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Cultural Capital pt 2: what 'culture' are we supposed to capitalise on?

As, seemingly with all big ideas in education, the concept of cultural capital has begun to morph into a slimline version which seems to stereotypically equate to visiting a theatre, talking about politics at the dining table, and playing a classical musical instrument.

Equally, comments are cropping up to state that cultural capital is NOT a trip to the theatre/any other stereotypically mid-upper class activity.

But it is.

  • it's having seen a Shakespeare play outside of school;
  • it's knowing that orange is the complimentary colour to blue;
  • it's having a relative or neighbour who was part of the Windrush Generation;
  • it's watching cartoons;
  • it's knowing the weight of a hammer/a filled rucksack/the weight of expectation from high achieving parents;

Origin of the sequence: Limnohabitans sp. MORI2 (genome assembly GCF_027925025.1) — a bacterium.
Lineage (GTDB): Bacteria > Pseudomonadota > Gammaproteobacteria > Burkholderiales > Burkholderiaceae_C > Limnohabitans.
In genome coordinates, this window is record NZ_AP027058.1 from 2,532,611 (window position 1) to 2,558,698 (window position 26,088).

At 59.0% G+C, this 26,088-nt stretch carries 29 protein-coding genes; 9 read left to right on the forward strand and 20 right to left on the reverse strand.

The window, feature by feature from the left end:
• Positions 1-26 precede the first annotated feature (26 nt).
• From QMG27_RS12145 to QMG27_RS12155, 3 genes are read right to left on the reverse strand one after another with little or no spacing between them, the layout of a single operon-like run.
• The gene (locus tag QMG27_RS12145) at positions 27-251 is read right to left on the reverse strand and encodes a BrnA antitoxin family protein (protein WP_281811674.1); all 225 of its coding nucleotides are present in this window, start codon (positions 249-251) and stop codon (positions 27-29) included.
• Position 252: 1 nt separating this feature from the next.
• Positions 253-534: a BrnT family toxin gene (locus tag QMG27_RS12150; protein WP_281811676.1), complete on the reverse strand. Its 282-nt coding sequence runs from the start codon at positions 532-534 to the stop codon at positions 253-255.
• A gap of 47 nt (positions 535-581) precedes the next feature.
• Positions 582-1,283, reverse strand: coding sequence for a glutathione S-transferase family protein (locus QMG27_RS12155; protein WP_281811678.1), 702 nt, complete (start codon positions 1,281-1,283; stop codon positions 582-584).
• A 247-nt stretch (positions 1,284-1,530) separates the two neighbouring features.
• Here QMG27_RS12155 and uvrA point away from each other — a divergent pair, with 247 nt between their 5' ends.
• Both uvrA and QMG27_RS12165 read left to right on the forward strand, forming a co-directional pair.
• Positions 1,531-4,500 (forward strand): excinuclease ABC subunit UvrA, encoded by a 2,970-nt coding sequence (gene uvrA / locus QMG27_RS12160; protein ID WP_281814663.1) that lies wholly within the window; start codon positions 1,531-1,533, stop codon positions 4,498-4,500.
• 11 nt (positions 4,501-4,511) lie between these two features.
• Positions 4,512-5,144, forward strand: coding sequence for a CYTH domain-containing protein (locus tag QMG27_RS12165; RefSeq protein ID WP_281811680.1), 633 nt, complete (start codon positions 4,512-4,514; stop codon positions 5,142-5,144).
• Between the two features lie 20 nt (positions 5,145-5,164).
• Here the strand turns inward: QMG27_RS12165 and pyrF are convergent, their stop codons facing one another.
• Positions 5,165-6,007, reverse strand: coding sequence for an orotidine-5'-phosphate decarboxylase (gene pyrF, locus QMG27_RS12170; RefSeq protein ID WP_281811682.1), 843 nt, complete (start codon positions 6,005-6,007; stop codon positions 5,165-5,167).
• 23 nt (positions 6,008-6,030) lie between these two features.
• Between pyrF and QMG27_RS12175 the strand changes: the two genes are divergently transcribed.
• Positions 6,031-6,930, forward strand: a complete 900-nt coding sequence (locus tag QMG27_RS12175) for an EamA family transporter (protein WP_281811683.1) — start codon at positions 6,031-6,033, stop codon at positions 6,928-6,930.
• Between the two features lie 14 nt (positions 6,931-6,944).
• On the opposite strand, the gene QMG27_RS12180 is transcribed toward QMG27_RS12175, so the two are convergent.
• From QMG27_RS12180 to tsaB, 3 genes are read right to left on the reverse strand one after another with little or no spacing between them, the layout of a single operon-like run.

• it's knowing that hem lines went up and down through the 20th century in line with economic status;
  • it's being a young carer;
  • it's speaking a language other than English fluently;
  • it's having tried to learn a second language and given up;
  • it's knowing that a 'red sky at night' is 'shepherd's delight';
  • it's being aware that oysters are grown on racks;
  • it's knowing that more black men are incarcerated that any other group in society;
  • it's having been in the sea;
  • it's knowing that if you eat something too spicy, water won't sooth the burn; 
  • it's having been to a library;
  • it's having anxiety;
  • it's being a pro at injecting insulin because you've done it every day since you were four;
  • it's knowing that the humble washing machine truly did change lives.

Our aim as educators should certainly be to add to our students' (and our own) cultural knowledge and experiences, but we should seek to broaden these experiences. For some students, that means listening to classical music; for others, it might be budgeting for a week living on Universal Credit, or learning the root words of a range of vocabulary, as well as links to vocabulary in other languages. All of our experiences add to our cultural capital and all of them help us to interpret texts, language and situations - the broader our experiences become, the broader our understanding becomes.